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From Model T to Prius: 13 big moments in fuel efficiency history

It took a long time for America's average fuel efficiency to surpass the M.P.G. rating of the Model T.

Henry Ford is pictured with a Model T in Buffalo, New York, in 1921. About one million Model T's were produced in 1921. The Model T was introduced Oct. 1, 1908.

The Henry Ford & Greenfield Village/AP

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1908: Henry Ford introduces the Model T. The gasoline-powered car enjoys up to 21 miles per gallon (just six m.p.g. fewer than the average new vehicle sold today).

1935: American automakers multiply to meet a surge in demand and to capitalize on innovations made during World War I. Fuel efficiency bobs around 14 m.p.g.

1973: Arab oil embargo creates a worldwide shortage. Fuel prices skyrocket. With US vehicles hovering around 12 m.p.g., fuel economy becomes an important selling point for new cars.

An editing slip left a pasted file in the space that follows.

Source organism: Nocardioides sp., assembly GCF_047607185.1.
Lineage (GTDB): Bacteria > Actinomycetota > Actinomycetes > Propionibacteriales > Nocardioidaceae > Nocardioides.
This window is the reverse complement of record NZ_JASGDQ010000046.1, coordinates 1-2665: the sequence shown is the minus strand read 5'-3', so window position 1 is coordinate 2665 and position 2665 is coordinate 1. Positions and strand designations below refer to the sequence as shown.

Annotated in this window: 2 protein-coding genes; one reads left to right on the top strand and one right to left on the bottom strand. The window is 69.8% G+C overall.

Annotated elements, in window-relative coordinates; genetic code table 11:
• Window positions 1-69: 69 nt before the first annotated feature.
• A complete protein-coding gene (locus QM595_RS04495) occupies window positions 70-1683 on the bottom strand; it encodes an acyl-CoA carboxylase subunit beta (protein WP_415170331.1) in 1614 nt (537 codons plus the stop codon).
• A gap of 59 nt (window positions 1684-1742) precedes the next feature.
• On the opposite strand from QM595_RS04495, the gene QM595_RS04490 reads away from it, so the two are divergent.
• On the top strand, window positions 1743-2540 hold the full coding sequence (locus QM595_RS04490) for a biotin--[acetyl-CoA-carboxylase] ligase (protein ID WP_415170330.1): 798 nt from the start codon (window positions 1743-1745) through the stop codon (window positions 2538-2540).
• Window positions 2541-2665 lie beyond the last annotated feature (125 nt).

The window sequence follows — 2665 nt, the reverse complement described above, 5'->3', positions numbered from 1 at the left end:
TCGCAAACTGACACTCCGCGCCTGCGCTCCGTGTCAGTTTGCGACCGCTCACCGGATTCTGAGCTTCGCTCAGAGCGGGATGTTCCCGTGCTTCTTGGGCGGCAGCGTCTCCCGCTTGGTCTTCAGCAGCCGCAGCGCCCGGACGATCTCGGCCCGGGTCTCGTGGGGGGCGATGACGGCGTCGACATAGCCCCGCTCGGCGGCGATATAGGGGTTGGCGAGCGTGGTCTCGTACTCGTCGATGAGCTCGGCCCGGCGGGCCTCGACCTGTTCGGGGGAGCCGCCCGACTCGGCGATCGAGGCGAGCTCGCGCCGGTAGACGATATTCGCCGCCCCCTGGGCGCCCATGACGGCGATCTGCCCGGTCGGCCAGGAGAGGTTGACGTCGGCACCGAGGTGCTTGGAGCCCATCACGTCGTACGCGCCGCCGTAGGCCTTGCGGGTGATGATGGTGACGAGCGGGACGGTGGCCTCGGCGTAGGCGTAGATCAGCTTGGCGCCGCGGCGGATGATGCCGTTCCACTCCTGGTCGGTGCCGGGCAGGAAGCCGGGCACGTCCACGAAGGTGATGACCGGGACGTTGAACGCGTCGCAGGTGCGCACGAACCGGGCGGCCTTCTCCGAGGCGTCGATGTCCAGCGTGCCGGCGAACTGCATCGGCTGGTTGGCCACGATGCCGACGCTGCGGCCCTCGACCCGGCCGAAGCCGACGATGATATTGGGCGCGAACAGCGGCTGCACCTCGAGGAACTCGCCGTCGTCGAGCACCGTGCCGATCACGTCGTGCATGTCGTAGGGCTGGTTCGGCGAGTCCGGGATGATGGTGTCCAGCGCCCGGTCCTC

1975: Congress enacts America's first Corporate Average Fuel Economy (CAFE) regulations, designed to improve vehicle efficiency. The Honda Civic, reaching more than 40 m.p.g. on the highway, wins top efficiency honors.

1986: The Chevrolet Sprint achieves hybridlike efficiency with its computer-controlled carburetor, three-cylinder engine, and compact design. With 44 m.p.g. in the city and 53 on the highway, the car wins America's fuel-economy title three years in a row.

1990: California passes legislation requiring 2 percent of new vehicles sold in the state to have no emissions by 1998.

1991: US fuel efficiency average hits 16.9 m.p.g.

2000: Toyota Prius rolls into American dealer lots. Government rates it at 52 m.p.g. in the city. The Prius is not the first hybrid in America – the Honda Insight arrived in 1999.


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